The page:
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29th July 2011 Sara Lock

Brilliant American women I wish were my boss (BNW14)


Steven Hadley is on the board of the AMA. Here he reflects on joining the Temple of Russell

Blog 16 So now Russell Willis Taylor joins Diane Ragsdale on the (not very long at all but still quite significant) list of Brilliant American Women I Wish Were My Boss. The list, a relatively new subset of the (slightly longer and no less significant) list of Brilliant Americans I Wish Were My Boss/Parents/Uncle/Friend which includes such luminaries as Alan Alda’s character in M*A*S*H, Michael Stipe, David Byrne (though he’s actually Scottish) and Mark Rothko, is filling me with excitement.


Every now and again in life, both in our careers and personal lives, we are privy to an experience which shows us that there is a better/newer/higher way of seeing, thinking and being. Things are explained to us in ways that bring enlightenment, perspective and understanding. Since joining the Temple of Russell, all has been revealed to me as it really is. I must admit I did have a slight wobble when filling in the form to give 50% of monthly salary to the temple. But truth can come at a high price, and, as Socrates had it, the unexamined life is not worth living. The fact that the other 50% of my salary goes to the Temple of Diane leaves me both whole and broke at the same time. Irony indeed.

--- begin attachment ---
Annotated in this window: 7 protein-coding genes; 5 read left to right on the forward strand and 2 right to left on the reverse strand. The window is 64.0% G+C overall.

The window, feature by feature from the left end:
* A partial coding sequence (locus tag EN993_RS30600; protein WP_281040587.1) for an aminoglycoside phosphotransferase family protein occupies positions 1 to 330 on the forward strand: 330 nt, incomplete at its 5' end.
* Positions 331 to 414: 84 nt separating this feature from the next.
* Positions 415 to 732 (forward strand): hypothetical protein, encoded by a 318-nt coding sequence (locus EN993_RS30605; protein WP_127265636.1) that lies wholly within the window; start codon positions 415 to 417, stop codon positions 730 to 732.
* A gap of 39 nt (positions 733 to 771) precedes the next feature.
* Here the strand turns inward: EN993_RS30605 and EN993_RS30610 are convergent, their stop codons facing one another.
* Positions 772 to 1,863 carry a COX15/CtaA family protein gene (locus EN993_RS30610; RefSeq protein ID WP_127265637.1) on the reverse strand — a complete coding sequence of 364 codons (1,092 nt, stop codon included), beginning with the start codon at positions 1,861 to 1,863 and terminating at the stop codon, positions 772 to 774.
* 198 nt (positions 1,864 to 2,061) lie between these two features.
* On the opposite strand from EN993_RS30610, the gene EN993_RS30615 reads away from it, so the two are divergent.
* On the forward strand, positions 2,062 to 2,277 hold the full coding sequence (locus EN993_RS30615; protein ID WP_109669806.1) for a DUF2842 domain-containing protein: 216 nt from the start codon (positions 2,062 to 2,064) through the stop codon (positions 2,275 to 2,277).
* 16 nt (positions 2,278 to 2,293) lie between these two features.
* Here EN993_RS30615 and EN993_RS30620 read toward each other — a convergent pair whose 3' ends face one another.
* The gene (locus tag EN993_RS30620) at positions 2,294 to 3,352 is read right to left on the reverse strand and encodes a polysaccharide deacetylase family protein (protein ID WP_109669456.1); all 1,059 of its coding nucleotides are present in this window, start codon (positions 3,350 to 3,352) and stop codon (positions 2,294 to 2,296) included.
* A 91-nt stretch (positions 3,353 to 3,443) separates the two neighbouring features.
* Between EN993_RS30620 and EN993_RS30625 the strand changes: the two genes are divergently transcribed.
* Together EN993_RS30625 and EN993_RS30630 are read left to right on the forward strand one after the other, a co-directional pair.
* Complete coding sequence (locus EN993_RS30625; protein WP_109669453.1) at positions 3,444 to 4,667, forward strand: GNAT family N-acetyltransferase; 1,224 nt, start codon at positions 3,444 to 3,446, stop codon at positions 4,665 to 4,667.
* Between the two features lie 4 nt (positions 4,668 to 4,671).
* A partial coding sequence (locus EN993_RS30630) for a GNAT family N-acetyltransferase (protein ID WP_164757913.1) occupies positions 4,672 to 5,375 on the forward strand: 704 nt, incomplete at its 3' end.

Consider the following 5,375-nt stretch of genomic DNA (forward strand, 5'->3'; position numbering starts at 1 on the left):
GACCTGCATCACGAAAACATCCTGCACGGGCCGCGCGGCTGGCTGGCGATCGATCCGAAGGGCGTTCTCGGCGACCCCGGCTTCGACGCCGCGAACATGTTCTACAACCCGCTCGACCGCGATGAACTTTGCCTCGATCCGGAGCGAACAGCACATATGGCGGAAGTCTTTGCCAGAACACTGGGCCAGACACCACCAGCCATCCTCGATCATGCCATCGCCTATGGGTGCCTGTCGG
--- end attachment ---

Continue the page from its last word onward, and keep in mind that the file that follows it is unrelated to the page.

Anyway, Russell brought something to the conference that few others, if any, did. And that, she will no doubt thank me for saying, is something that comes with age. She had seen the wheel turn before and she implicitly understood, as did Foucault (to whom I mistakenly attribute this on a regular basis) that it is the vanity of every age to consider itself in crisis. If history repeats itself, first as tragedy and then as farce, the only way to stay sane when working in the arts is to develop a sense of humour. Russell was generous, wise and funny whilst also being sharp, cutting and intelligent. Can you tell that I liked her?

As John Brunner wrote in Stand on Zanzibar (1968), a book I’ve never read but stumbled across on Wikipedia, Hegel says that all we learn from history is that we learn nothing from history. I know people who can’t even learn from what happened this morning. Hegel must have been taking the long view. So was Russell.

[The video from Grand Rapids that Russell referred to in her keynote is here for your enjoyment, Ed]



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